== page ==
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Volunteer Week Link Round-up

Lori Halley 17 April 2015 0 comments

We Heart VolunteersNational Volunteer Week 2015 is coming to a close. How has your organization celebrated?

We know that “Your Volunteers Rock” and to help you celebrate National Volunteer Week (April 12-18), we provided ideas and resources for recognizing your volunteers' efforts. In addition, we offered up some inspirational ideas and 4 ways to celebrate and share your #NVW stories.

As National Volunteer Week winds down, here is a link round-up of volunteer-related posts.

Volunteer Onboarding

In this post,Tobi Johnson (Tobi Johnson & Associates) offered a “sneak peek" of her presentation for Wild Apricot’s Expert Webinar – Converting Volunteers From Joiners to Stayers. [Please note: the live webinar was held on April 16, but you can find the presentation & webinar video here.]

Five Things to Remember When Welcoming New Volunteers

  1. Commitment is a Process, More than a Destination – Even after volunteers have been recruited, they are still checking out your organization and the people who work and volunteer there. We often think onboarding is all about paperwork, orientation, and training. In reality, volunteers are still making a decision about whether or not they will stay.
  2. Retention is Often Related to Self-Confidence – New volunteers must believe they have the capability to learn their new role and perform it to the organization’s satisfaction. If they doubt themselves, they will quit. Part of the onboarding process must provide them with the basic knowledge and skills to do the job confidently.
  3. Onboarding is Emotional – What volunteers imagine their volunteer experience will be like and what is actually like are often two different things. Because of this dissonance, newcomers negotiate a variety of conflicting emotions – surprise, fear, anticipation, joy, ambiguity, etc. – that result in changing perceptions and expectations…and even stress.
  4. Relationships Matter – To fully commit to a project, one must first commit to the people involved. This requires trust, and trust is developed through risk and relationship. During onboarding, volunteers need to have the chance to socialize with staff and fellow volunteers in order to disclose personal information and build common understanding, an important foundation of trust.
  5. Don’t Leave It Up To Chance! – Setting the stage for successful new volunteer onboarding and deeper volunteer engagement doesn’t happen by chance. It’s important to take the time to design a process that works.


National Volunteer Week Ahead – What’s in your plan?

Peggy Hoffman (Mariner Management & Marketing LLC ) asks:

#NWV snuck up on you again, huh? Well no fear – there’s still time to pull something out a hat for #NVW2015 and here are a few ideas!

Peggy offers some great ideas for recognizing your volunteers (during NVW and all year-long), including:

  • The Power of Video: Get a group of staff together with a video camera and shoot a quick thank you ...
  • A Picture’s Worth a 1000 Words: Any great picture becomes a great post on Instagram, Pinterest, Twitter ...
  • Love Begins At Home: Don’t forget to put a huge thank you on your website ...
  • Email Works Too: Ok … here’s the easiest thing. Send a simple thanks in an email. ...

Check out Peggy’s post for details on how you can recognize your volunteers this year.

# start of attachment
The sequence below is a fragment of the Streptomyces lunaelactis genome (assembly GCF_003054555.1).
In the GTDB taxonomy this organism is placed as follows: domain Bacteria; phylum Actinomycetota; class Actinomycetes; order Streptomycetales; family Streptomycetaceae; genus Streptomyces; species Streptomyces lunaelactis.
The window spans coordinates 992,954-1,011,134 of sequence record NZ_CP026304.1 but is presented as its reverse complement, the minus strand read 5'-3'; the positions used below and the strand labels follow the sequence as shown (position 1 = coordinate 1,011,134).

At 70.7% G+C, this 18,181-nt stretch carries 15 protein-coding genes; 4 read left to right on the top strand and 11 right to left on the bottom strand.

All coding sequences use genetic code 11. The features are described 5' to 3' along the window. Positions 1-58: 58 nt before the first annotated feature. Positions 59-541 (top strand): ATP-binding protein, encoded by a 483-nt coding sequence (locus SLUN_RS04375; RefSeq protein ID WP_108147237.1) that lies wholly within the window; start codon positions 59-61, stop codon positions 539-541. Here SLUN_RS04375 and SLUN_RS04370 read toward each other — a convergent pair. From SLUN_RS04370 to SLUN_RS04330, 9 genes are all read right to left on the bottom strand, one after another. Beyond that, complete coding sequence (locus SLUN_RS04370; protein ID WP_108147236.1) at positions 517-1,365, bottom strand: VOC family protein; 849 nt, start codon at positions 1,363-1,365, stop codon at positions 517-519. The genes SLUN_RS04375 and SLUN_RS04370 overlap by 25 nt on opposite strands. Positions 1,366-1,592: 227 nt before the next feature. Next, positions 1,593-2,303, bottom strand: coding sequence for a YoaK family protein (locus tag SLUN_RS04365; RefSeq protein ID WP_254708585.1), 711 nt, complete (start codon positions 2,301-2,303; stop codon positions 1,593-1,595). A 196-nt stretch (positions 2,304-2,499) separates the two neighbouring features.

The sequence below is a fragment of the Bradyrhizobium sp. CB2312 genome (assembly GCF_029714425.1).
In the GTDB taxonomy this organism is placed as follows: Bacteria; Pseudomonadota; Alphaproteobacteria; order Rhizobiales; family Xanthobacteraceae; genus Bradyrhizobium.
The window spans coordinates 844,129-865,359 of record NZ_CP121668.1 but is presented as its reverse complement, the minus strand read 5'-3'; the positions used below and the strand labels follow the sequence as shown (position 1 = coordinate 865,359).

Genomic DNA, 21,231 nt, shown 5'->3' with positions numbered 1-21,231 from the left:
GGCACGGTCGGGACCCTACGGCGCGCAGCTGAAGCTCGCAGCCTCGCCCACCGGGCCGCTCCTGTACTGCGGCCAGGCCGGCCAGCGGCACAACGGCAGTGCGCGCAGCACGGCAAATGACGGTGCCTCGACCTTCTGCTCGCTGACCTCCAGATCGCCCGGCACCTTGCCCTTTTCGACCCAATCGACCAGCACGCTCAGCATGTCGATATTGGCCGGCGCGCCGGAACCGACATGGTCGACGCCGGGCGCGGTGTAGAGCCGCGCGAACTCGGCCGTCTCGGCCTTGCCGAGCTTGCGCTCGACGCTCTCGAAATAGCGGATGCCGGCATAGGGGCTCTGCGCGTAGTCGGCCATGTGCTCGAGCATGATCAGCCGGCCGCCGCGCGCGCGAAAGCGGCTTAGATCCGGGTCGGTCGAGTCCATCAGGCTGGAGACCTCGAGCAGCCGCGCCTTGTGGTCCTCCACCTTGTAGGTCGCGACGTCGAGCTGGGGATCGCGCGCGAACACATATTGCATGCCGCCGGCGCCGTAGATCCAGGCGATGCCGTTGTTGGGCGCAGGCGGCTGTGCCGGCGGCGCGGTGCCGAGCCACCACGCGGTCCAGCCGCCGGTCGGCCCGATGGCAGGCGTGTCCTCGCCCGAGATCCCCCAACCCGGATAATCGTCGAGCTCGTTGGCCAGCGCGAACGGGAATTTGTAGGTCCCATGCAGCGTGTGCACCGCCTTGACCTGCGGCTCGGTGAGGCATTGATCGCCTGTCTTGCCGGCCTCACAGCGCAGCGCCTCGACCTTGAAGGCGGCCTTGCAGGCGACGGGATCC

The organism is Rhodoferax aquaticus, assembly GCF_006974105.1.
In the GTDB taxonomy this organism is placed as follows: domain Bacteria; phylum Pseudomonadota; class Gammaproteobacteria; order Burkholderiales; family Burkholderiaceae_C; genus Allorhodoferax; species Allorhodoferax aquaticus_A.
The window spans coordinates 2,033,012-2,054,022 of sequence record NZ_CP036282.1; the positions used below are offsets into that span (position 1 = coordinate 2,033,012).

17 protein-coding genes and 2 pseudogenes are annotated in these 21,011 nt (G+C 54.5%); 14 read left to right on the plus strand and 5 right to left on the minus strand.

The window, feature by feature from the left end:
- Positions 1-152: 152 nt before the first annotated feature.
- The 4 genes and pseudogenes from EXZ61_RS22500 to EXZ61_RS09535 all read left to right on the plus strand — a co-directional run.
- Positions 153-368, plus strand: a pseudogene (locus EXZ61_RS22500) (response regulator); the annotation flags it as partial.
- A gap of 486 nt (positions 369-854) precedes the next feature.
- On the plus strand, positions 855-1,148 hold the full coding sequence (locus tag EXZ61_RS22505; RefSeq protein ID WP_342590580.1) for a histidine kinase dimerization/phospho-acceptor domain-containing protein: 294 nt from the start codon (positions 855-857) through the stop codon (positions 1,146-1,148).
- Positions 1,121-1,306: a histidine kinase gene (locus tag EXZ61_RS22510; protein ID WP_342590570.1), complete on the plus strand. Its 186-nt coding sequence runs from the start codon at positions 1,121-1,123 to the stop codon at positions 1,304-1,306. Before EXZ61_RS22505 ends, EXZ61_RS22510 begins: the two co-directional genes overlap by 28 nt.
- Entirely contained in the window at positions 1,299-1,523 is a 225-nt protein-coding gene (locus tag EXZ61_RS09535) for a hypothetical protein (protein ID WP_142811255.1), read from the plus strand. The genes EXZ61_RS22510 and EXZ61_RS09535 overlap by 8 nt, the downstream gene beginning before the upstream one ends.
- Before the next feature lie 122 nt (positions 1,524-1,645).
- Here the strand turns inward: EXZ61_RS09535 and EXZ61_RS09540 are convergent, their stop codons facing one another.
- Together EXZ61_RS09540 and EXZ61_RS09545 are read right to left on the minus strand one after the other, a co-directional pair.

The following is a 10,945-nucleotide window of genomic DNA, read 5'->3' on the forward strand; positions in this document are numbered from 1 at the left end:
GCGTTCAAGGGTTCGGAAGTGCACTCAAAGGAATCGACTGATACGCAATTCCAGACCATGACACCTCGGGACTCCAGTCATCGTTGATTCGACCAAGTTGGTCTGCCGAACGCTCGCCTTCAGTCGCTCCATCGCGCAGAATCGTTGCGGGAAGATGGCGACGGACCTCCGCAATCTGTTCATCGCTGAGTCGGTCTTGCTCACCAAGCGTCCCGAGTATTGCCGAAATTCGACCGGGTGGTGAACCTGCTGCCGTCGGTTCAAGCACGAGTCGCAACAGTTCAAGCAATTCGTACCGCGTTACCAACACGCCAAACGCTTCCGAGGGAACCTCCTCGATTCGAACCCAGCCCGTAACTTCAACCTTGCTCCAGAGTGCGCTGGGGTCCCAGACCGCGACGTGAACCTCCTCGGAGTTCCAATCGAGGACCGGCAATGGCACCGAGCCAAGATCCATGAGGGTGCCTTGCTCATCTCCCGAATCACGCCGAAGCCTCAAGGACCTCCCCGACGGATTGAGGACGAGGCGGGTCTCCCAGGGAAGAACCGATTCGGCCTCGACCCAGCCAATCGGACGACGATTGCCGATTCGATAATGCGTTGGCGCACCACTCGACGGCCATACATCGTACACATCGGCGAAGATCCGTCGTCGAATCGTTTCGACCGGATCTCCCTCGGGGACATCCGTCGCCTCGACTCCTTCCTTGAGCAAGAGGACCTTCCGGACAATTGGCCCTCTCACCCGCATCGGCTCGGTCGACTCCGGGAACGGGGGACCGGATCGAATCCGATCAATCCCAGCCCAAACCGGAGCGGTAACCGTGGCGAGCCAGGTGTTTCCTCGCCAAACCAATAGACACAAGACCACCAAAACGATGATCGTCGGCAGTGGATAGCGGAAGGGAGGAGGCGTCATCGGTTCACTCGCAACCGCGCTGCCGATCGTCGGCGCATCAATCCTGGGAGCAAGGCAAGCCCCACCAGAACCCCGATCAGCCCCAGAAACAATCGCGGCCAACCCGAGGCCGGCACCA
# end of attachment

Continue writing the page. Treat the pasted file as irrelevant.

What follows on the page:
Expert Snapshots for April: Prospective, Online, and Pro Bono Volunteers

Tessa Srebro  (Engaging Volunteers Blog) tells us:

At VolunteerMatch we learn so much from other experts in the field of volunteer engagement and management, and we want to help you stay up-to-date on the latest news and trends.

Tessa offers a link round-up of volunteer posts, including:

Keeping volunteers – wisdom from the Pan Am Games

In the Hilborn Charity eNEWS , Bill Kennedy notes:

There will be 23,000 volunteers at the 2015 Toronto Pan Am / Parapan Am Games, each putting in an average of 12 shifts.  The Games spends a lot of time and money recruiting, selecting, training, outfitting and motivating the volunteers.  A strong showing elevates the spirit of the games and keeps everything running.  A poor showing can spell logistical disaster.

...You might think that the chance of being close to the athletes and celebrities is the reason people volunteer for major sporting events, but the reality is that most volunteer work takes place away from the field of play.  No, the reasons for volunteering are deeper and more complex, resembling Maslow’s Hierarchy of Needs:

Volunteer Engagement 2.0: Pre-Order Your Copy Now!

Beth Kanter (Beth’s Blog) notes:

In mid-May 2015, the book “Volunteer Engagement 2.0” will launch and I’m proud to be among 35 chapter contributors!  

The book is about:

Striking a balance between actionable strategy and broad discussion of the issues surrounding volunteerism, Volunteer Engagement 2.0 helps readers craft a volunteer program that reflects the organization’s mission and approaches daily management needs with an eye toward the future.

Distilling the latest research and insight from industry leaders, Volunteer Engagement 2.0 is a must-read resource for anyone responsible for volunteer engagement, recruitment, and management.

How did you celebrate National Volunteer Week? We’d love to hear your stories and recognition ideas in the comments below.

Lori Halley [Engaging Apricot] Lori Halley [Engaging Apricot]

Posted by Lori Halley [Engaging Apricot]

Published Friday, 17 April 2015 at 10:29 AM
Sorry, this blog post is closed for further comments.

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